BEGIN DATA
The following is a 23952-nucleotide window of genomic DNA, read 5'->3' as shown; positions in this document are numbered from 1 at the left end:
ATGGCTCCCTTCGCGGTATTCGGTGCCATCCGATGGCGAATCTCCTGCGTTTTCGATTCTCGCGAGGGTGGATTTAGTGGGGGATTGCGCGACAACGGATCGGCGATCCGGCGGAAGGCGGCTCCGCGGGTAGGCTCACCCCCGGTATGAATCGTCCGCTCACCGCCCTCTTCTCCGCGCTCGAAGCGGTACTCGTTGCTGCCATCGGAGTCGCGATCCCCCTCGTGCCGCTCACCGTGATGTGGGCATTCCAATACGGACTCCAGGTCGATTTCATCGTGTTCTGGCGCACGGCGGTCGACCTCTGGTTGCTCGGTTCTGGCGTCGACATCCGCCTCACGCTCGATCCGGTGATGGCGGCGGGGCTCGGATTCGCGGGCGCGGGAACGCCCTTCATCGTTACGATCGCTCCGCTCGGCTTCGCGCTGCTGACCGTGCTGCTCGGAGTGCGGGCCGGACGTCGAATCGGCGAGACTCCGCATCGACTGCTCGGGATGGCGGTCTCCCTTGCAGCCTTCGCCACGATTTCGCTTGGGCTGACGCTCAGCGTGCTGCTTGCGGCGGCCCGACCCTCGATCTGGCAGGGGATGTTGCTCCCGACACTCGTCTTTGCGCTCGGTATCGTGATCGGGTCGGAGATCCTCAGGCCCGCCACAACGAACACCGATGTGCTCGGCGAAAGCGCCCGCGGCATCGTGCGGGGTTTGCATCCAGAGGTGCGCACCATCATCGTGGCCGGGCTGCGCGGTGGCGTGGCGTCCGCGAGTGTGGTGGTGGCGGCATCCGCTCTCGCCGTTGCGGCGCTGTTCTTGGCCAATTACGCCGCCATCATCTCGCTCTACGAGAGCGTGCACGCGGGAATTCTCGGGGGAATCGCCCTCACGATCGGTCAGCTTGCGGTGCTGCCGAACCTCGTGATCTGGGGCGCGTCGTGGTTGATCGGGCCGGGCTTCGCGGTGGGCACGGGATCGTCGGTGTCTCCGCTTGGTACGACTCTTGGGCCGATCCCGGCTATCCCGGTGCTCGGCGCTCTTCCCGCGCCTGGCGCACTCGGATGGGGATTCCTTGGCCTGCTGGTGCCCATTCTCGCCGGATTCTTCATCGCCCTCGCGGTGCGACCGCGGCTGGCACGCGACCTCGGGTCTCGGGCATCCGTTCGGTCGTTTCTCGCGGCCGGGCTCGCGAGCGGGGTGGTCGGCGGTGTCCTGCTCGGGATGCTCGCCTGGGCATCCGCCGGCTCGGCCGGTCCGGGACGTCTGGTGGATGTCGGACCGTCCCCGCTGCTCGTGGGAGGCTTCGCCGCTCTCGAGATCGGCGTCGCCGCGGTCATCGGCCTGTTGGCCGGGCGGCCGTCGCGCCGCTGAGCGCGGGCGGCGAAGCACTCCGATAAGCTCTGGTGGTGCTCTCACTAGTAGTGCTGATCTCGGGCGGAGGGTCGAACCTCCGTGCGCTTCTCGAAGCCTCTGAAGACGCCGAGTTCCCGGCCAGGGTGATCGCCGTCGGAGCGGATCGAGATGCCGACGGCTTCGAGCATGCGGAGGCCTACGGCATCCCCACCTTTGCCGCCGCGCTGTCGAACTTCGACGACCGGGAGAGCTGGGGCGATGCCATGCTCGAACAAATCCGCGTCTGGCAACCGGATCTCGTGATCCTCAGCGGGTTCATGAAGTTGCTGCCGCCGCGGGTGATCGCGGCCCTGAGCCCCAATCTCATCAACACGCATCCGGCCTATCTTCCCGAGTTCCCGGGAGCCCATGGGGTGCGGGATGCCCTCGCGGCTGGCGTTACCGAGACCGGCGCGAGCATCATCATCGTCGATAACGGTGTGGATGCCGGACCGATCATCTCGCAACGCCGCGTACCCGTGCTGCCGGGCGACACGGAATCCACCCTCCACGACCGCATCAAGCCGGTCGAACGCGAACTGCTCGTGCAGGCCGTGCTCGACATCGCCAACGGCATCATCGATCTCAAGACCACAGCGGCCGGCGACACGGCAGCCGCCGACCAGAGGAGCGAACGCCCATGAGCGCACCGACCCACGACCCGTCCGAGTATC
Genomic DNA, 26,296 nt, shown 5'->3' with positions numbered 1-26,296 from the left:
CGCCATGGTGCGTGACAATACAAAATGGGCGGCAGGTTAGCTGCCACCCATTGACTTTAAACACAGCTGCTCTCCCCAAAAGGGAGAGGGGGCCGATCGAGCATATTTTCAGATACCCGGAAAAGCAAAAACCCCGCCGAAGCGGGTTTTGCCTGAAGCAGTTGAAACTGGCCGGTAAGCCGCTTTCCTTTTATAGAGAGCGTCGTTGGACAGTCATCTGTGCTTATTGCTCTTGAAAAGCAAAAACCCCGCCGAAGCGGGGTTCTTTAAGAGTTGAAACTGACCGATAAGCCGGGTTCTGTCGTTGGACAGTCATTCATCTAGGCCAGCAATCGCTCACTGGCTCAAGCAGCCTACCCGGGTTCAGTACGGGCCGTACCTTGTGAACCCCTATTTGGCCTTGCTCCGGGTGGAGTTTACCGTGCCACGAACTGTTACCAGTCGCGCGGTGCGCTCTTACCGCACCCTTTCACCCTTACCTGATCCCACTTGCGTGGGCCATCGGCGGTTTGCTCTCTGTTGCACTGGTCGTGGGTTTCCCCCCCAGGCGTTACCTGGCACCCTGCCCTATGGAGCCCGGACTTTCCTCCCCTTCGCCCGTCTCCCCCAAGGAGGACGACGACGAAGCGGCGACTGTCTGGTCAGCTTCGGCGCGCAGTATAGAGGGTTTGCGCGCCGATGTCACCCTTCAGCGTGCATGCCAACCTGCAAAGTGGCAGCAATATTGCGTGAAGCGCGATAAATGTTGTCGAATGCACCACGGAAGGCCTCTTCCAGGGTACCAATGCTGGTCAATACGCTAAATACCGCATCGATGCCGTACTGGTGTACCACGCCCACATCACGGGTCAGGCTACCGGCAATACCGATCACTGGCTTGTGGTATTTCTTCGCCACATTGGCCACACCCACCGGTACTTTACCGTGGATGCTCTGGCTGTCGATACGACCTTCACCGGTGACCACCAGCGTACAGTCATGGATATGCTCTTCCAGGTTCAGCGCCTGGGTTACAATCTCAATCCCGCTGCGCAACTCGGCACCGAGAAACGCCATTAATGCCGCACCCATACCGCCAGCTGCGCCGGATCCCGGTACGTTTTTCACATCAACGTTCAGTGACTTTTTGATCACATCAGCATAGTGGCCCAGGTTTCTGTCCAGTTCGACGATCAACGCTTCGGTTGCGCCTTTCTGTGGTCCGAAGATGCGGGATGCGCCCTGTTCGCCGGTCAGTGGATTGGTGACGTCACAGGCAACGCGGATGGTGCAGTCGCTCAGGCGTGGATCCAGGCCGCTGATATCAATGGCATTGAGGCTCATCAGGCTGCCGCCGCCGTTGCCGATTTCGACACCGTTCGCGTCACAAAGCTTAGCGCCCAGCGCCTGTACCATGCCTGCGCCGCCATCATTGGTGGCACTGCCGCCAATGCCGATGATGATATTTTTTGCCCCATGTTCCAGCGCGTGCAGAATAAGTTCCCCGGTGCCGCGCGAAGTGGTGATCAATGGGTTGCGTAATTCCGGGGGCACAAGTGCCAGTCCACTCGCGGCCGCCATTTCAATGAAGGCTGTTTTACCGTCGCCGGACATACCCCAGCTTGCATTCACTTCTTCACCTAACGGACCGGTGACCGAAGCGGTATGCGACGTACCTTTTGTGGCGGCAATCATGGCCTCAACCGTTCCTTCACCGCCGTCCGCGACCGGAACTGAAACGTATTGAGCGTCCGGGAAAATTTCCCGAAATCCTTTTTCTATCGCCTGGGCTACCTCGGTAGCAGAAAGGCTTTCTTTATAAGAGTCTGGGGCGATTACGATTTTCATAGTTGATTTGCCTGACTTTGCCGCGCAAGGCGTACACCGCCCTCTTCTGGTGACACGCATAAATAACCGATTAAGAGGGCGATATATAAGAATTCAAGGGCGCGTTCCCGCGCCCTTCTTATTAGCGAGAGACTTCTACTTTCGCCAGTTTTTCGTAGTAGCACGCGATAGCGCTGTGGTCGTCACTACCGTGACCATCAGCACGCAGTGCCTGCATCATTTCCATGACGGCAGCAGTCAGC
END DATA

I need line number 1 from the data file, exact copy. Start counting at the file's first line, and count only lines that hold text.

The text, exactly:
The following is a 23952-nucleotide window of genomic DNA, read 5'->3' as shown; positions in this document are numbered from 1 at the left end: